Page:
And what needs to be said about the Abbey of San Galgano? A beautiful work of architecture in the Chiusidino municipality, it enjoys a connection to the myth of the sword in the stone, and has been the set of a number of films, including Anthony Minghella’s The English Patient and Andrei Tarkovsky's Nostalghia.
Take a plunge into medieval history by visiting the Malaspina Castle, the sometime residence of the Malaspina and Cybo-Malaspina families, overlords of the city of Massa.
Let’s take a pause from the city and artworks: food is also a pleasure to see! With this being aim, there’s nothing to do except drift through the restaurants, bars and osterias in search of local delicacies. A glass of wine to accompany your platter of charcuterie in a design winery? Or are you more of a street-walking panino and gelato person?
If instead you are looking for a country panorama, with sinuous hills and steepling cypresses, well, that’s easy. Let's start from Asciano: taking the Pecorile country road, your gaze will be captured by the Agriturismo Baccoleno. If you want to photograph the Crete Senesi, head towards the Leonina road.
In Val d'Orcia, you can photograph the Lucciola Bella Nature Reserve, with its zigzag road from La Foce. You will also find the characteristic Chapel of Vitaleta and the panoramic terrace of Pienza overlooking Mount Amiata.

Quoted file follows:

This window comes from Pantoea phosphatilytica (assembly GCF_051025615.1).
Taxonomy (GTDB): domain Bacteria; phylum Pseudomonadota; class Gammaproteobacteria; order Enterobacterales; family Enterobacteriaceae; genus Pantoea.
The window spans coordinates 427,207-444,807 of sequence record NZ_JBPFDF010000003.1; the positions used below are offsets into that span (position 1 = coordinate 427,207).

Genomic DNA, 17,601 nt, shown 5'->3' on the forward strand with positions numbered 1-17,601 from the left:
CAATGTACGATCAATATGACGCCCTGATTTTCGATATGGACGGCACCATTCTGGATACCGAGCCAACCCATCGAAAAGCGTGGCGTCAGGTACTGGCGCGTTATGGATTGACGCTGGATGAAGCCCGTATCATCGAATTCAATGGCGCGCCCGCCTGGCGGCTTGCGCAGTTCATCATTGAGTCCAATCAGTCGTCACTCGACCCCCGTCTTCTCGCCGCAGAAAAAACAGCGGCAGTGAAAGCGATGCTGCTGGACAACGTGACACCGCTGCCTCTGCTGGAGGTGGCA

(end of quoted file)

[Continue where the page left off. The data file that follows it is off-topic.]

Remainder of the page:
At Artimino, in the Carmignano municipality, you can photograph the olive-groved, vine-grooved valley; and, in the distance, the Medici Villa La Ferdinanda, known as the Villa of a hundred chimneypots, dominates the hill that was once the site of a sacred Etruscan temple.
Secret doors, curtains embroidered with flowers, bell towers and sleepy cats. We must be in one of Tuscany’s countless medieval hill villages, which are the perfect venues in which to pose on panoramic terraces, sit on a flight of steps, stroll through piazzas and have a coffee with the locals.
With its unmistakeable towers, San Gimignano is one of the Sienese countryside’s most beloved and visited medieval towns, but there's also Monteriggioni and plenty of other places to explore. Take a look at the Orange Flags to choose the next historic village to visit.